~f3*f1*f2*f4
and setting the layout with xyLayout = list(x=4,
y=3:1)
is equivalent to ~f4*f2*f1*f3
and xyLayout =
list(x=1,y=2:4)
and produces a display with 12 rows and 4 columns in which
the row panels now correspond to the 4 f4 levels and the column panels to
the levels of f2, f1, and f3. This redundancy is deliberate: it allows
changing layouts via the xyLayout argument to avoid rewriting a formula with
long names in a different order.
Finally, the 'center' argument, a logical with default = TRUE
,
controls the display when the conditioning factors are arranged as a 2 level
factorial design with a single "pseudo"center point. "pseudo" here means
that the settings of the factors at the center need not be exactly in the
middle for numeric factors. If the design is not of this form, the 'center'
argument is ignored.
For such designs, when center = TRUE
, a more compact display will be
drawn in which a center panel corresponding to the center point is shown as
the single panel in its row and column, but all other empty panels
corresponding to settings where some of the conditioning variables are at
their mid levels and some are not, are omitted. Examples are given below.
If it is desired to show all the empty panels, which can be useful to
informatively represent the actual design sparsity, set center = FALSE
.
Because 'xyLayout' and the number of levels in the conditioning variables
determine the plot structure, a 'layout' argument in the call will be
ignored. Other xyplot
arguments that are ignored are 'skip','between',
'drop.unused.levels', 'strip','perm.cond',and 'index.cond'. All other xyplot
should work as expected.
1 2 3 4 5 6 7 8 9 10 11 12 13 14 15 16 17 18 19 20 21 22 23 24 25 26 27 28 29 30 31 32 33 34 35 36 37 38 39 40 41 42 43 44 45 46 47 48 49 50 51 52 53 54 55 56 57 58 59 60 61 62 63 64 65 66 67 68 69 70 71 72 73 74 75 76 77 78 79 80 81 82 83 84 85 86 87 88  # Compare standard xyplot vs. strucplot of quakes data in datasets package.
# Cut depth into 6 groups and magitude into 5.
require(datasets)
# Note that as.table = TRUE is used to make depths increase
# down the page. For strucplot(), this is the default.
xyplot(lat ~ longcut(mag,5)*cut(depth,6), data = quakes, col="blue",
as.table = TRUE,type = c("g","p"))
# Compare to:
strucplot(lat ~ longcut(mag,5)*cut(depth,6), data = quakes, col="blue",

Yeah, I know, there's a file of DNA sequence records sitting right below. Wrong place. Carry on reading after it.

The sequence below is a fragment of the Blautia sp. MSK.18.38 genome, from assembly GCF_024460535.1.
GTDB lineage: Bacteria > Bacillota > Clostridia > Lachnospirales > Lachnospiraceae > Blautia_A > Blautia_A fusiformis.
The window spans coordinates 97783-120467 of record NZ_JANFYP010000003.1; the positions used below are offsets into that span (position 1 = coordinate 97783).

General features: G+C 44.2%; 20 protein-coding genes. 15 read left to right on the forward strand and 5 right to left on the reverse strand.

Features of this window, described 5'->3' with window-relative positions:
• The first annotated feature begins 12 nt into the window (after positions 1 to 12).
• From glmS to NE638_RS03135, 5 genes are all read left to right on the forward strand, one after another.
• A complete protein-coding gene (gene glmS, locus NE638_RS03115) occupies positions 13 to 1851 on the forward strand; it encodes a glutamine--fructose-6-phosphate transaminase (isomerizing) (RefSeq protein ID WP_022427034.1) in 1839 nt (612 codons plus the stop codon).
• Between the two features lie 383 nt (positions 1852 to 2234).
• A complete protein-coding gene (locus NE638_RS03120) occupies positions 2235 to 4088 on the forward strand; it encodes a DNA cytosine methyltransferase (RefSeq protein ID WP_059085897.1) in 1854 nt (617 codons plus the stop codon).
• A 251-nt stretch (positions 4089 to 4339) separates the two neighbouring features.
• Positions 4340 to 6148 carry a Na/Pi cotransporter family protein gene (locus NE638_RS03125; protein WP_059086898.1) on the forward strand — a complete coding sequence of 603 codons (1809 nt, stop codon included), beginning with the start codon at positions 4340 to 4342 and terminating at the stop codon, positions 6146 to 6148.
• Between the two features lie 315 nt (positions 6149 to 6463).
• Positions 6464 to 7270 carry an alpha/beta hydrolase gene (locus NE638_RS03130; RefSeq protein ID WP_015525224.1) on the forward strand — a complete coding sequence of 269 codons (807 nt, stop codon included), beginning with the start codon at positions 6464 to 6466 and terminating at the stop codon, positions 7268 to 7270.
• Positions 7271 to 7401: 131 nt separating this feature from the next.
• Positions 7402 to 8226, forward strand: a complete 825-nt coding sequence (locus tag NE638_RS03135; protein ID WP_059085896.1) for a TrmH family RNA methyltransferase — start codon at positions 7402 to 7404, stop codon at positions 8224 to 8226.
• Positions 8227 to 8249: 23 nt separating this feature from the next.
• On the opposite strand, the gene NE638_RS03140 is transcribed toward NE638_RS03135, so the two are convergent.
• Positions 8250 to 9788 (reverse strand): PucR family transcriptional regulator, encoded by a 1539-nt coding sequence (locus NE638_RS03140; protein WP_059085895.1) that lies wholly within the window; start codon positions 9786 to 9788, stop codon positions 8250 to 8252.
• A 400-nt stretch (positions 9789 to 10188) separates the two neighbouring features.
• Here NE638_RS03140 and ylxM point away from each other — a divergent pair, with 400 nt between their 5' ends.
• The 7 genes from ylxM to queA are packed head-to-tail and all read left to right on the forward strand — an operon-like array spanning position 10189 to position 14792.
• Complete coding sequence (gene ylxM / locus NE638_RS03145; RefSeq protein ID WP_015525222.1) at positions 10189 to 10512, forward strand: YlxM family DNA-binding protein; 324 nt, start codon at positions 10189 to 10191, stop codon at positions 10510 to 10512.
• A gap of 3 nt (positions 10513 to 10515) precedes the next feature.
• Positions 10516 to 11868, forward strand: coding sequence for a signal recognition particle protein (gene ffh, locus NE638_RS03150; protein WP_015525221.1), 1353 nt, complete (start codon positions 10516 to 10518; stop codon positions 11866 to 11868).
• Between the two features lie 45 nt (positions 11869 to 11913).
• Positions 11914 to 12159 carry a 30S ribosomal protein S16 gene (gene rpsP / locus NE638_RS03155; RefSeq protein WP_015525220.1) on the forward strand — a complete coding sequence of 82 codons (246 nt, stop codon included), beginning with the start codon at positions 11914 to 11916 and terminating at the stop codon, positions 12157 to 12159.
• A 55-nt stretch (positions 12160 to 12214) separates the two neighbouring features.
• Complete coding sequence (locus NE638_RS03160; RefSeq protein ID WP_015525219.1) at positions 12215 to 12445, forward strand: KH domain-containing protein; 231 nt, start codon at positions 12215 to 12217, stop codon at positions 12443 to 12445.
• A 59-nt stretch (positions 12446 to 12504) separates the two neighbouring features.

type = c("g", "p"))
# Visualizing designs:
# A half fraction of a 2^5 (a 2^(51)) design
# Build the design matrix
ff < do.call(expand.grid,rep(list(c(1,1)),4))
ff[[5]] < do.call(mapply,c(FUN = prod,ff))
names(ff) < LETTERS[1:5]
# Show the design
strucplot(ff)
# Plotting a 2 level design with a center point
# Add a center point to ff and plot
ffCenter < rbind(ff,rep(0,5))
strucplot(ffCenter)
# Use center = TRUE for a more compact display and show legend below.
print(strucplot(ffCenter, center = TRUE),legendLoc = "bottom")
# The "npk" data. See help("npk") for details.
# Visualize design with blocks the vertical factor and the rest horizontal
strucplot(npk[,5], xyLay = list(x = 2:4, y =1))
# Plot the yield
strucplot(~yield ., xyLay = list(x=2:4, y=1),data = npk, col = "darkblue",
panel = function(...){
panel.grid(h = 1, v = 0)
panel.xyplot(...)}
)
# It may be more informative to plot bars instead of points.
# See help(panel.bars) for details.
#
# Note also "shortcut" ways to specify the xyLayout
strucplot(~yield ., xyLay = list(x=2:4),data = npk,
panel = panel.bars)
# Include a conditioning variable in the formula to reduce the
# dimensionality of conditioning. Show legend on right of plot.
print(strucplot(yield ~ N., xyLay = 2:3, data = npk,
panel = panel.bars), legendLoc = "right")
# Use the horizontal = TRUE argument of panel.bars to plot the bars
# horizontally. The left and right hand sides of the formula must also
# be switched for 2sided formulas (not for 1sided).
strucplot( N ~ yield ., xyLay = list(y=1), data = npk,
panel = panel.bars, horizontal = TRUE)
# Fit a linear model with all main effects and 2 factor interactions in N,P,K
# and plot the fits, using the "newdata" argument to plot predictions at
# nondesign points).
require("stats")
npk.aov < aov(yield ~ block + (N+P+K)^2, data = npk)
full < do.call(expand.grid,lapply(npk[,5],levels))
plot(strucplot(npk.aov, xyLay = list(x = 2:4),panel = panel.bars,
newdata = full),legendLoc = "bottom")
# Compare to a grouped plot:
ypred < predict(npk.aov, new = full)
plot(
strucplot(ypred ~ NK*block, groups = full$P, data = full,
panel= function(x,y, groups, subscripts,cex=1.25,...){
panel.grid(h=1, v=0)
panel.superpose(x,y,cex= cex, type = c("p","l"),...,
panel.groups = panel.xyplot,
groups=groups, subscripts =subscripts)},
auto.key = list(points=FALSE,lines=TRUE, columns = 2,
title = "P",cex.title=1), ylab = "Predicted Response" ),
legendLoc = "right")
## Cleanup
rm(full, npk.aov, ypred,ff,ffCenter)